She saw the old man and his old dog every week day somewhere along 9th street downtown. Sometimes twice a day, when she walked from 7th and MLK to 9th and Vale to get some coffee. It was .67 miles each way, or one thousand three hundred and forty-one steps.
She and the old man didn’t communicate. She saw him more often than she saw her father, who lived 9.3 miles or eighteen thousand six hundred and thirty-five steps away. She didn’t communicate with him either, so she figured it was fair. Communication was always difficult. There was too much she wanted to say, to ask, her curiosity always got the best of her and then she embarrassed herself, or them, or both, and honestly it was just too… she sighed. Always her mind would whirl and twirl, a thousand miles a minute and too much for her body or mouth to keep up. It was why she stuttered and why she sometimes stared at objects with no way to think of what they were. She knew exactly what it was and what it could do, and could describe it with a thousand descriptions, each one as poetic as the next. But what was it called? The words were not there.
But no matter. She passed the man, keeping her head down to make sure she wasn’t stepping on any cracks. She’d stepped on a crack once, when she was 8. Her mother was in the hospital for a week with a pinched disk. She truly believed that if she stepped on a crack she would break her mother’s back. She had experienced the child’s rhyme and so she avoided anything but the smoothest of sidewalks. She walked and she counted. Counting her steps was the easiest way to avoid cracks, it kept her focused on cracks and where she’s going and kept her focus away from the people touching her shoulders and walking past her laughing and talking and smiling in the happy way they did.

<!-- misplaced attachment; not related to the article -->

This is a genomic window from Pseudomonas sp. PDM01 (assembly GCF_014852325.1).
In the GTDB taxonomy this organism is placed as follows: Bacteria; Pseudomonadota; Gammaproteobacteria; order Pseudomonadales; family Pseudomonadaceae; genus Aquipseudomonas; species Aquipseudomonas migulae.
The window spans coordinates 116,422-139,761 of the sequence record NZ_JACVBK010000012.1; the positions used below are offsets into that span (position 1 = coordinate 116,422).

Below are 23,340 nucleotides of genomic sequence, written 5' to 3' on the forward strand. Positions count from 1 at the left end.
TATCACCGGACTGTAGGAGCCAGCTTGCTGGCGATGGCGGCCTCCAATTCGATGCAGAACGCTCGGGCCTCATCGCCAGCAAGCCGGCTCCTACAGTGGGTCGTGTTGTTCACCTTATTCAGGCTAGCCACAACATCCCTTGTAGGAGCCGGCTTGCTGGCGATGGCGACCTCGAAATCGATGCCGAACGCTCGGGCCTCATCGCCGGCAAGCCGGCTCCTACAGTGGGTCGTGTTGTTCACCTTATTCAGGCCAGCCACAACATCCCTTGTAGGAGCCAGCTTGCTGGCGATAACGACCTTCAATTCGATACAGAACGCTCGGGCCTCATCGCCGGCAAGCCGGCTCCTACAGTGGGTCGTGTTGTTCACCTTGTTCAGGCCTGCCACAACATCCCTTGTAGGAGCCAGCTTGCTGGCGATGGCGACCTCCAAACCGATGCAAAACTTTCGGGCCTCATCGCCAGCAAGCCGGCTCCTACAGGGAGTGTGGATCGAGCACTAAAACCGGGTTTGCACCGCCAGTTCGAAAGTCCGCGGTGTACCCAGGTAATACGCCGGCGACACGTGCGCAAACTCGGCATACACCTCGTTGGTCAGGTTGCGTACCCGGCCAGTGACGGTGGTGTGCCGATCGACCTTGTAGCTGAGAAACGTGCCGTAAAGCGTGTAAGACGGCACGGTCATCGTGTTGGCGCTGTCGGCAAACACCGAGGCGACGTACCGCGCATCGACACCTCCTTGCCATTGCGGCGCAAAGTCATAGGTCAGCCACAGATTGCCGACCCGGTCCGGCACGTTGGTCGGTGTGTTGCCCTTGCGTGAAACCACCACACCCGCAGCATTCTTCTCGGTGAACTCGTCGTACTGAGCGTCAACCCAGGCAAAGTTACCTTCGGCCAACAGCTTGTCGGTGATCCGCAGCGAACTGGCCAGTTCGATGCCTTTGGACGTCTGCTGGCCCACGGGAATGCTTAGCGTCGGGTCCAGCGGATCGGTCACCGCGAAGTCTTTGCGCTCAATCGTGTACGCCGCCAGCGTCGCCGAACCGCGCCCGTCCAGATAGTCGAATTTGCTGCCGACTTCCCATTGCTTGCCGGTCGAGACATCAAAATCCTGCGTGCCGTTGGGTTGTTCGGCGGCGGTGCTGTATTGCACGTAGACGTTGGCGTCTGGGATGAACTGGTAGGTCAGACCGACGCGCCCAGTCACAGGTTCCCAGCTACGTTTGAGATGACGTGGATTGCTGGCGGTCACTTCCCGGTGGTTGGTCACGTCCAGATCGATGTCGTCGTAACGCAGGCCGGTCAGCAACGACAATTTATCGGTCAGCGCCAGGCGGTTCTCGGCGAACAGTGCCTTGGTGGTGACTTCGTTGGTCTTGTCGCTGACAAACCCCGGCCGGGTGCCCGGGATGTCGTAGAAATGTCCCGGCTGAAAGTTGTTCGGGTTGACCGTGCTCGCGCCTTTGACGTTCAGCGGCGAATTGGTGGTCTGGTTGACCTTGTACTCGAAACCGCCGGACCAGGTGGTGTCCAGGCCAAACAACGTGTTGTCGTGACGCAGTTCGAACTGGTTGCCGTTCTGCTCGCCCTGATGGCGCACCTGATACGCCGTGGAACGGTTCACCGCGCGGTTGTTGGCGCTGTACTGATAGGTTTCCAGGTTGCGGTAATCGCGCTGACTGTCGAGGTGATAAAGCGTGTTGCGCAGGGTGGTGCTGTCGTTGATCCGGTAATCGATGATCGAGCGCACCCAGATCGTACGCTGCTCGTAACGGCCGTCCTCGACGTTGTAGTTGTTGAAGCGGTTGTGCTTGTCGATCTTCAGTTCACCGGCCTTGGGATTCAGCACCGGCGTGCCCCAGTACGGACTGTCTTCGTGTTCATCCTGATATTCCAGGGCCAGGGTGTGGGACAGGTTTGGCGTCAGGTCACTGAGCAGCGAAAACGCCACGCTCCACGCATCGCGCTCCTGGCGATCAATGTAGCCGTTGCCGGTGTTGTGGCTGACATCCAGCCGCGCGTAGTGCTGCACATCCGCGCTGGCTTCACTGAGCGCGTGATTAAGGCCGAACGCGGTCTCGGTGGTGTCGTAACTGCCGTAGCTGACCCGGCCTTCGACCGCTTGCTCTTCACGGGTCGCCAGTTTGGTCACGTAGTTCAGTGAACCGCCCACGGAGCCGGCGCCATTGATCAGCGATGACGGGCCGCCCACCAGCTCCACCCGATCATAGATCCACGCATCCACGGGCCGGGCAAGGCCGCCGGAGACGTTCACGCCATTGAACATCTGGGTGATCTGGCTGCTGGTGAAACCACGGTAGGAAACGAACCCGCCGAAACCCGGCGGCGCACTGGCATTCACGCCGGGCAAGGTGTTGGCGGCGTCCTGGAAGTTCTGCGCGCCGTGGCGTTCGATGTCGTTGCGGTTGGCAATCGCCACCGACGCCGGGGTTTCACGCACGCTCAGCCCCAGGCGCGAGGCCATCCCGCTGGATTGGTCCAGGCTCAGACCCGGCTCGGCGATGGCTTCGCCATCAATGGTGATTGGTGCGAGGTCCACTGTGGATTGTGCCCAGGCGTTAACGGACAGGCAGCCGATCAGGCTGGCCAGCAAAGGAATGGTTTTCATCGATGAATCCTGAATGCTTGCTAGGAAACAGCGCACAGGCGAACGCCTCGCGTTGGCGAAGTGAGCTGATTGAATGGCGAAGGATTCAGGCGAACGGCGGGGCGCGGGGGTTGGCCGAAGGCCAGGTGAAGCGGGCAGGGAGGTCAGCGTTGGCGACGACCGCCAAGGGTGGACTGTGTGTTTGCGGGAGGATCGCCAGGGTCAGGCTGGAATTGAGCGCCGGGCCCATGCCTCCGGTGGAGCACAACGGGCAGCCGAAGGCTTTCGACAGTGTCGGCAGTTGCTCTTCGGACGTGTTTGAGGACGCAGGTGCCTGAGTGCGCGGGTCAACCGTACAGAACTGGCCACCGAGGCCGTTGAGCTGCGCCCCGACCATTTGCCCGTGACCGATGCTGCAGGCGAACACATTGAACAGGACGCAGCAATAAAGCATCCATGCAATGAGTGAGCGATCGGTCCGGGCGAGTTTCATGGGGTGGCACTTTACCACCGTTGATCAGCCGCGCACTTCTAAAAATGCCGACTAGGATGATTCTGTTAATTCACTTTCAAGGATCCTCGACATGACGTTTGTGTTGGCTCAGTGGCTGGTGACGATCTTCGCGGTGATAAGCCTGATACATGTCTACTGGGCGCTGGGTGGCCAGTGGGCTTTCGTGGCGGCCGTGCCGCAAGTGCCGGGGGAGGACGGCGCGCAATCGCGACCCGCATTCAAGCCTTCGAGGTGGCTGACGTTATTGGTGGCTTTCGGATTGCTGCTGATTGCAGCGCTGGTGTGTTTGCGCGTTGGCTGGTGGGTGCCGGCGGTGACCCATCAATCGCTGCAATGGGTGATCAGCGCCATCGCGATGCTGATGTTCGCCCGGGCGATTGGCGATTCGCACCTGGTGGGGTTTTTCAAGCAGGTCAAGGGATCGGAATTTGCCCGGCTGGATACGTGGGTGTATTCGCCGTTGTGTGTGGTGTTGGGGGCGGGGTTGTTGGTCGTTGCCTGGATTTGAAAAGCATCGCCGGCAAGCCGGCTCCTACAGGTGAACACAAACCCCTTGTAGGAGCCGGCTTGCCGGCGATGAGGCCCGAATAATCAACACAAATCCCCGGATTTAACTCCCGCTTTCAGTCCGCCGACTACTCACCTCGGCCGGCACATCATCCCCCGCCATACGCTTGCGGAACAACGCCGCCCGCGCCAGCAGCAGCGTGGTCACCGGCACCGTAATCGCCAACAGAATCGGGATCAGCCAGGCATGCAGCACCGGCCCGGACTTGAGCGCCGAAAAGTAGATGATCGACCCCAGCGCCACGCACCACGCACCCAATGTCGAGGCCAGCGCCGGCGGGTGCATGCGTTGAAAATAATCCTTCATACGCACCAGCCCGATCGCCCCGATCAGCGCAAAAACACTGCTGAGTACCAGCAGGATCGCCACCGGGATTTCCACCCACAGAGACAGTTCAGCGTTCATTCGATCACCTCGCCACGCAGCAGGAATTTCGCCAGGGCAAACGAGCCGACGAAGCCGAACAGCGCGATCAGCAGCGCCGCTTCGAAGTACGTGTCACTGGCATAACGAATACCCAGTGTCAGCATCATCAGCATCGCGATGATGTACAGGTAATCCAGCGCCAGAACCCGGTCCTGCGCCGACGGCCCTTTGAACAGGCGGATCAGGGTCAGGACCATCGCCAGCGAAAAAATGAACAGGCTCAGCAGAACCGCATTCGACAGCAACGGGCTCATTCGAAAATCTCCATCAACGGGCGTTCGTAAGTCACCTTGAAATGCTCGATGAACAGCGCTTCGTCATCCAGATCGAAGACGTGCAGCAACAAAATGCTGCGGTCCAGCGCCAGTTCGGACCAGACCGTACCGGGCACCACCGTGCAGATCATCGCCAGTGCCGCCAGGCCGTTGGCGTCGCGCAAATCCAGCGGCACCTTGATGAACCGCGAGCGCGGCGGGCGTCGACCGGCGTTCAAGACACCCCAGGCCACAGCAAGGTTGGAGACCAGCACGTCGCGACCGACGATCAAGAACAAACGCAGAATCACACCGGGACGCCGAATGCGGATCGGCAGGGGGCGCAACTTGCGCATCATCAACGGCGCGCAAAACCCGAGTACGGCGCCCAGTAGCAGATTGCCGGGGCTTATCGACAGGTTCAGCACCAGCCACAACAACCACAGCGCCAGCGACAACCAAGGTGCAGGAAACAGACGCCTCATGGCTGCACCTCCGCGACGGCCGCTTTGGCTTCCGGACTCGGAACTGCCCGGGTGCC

The old man always seemed to be laughing or smiling, especiallly at his dog. But then, she really only saw his face when he was sitting, leaning against a graffiti stained wall with his dog strewn about his lap. The pup was too big to be a lap dog, but he’d rest his head along the old man’s calf and throw a paw or two across his thigh. She never saw the old man’s face when he was standing, but she always recognized his dog on the faded purple leash and his tattered pants that had been worn thin by the elements. Her eyes never got past the ground a few feet in front of her, and she hardly saw higher than anyone’s waist. How often she wished someone had asked her to stand up straight, to look the world in its face. But she hadn’t ever been told to do that, and so she never did. Her eyes were focused on a world without faces and smiles, a world where she could watch where she was going.
She had never seen the sky.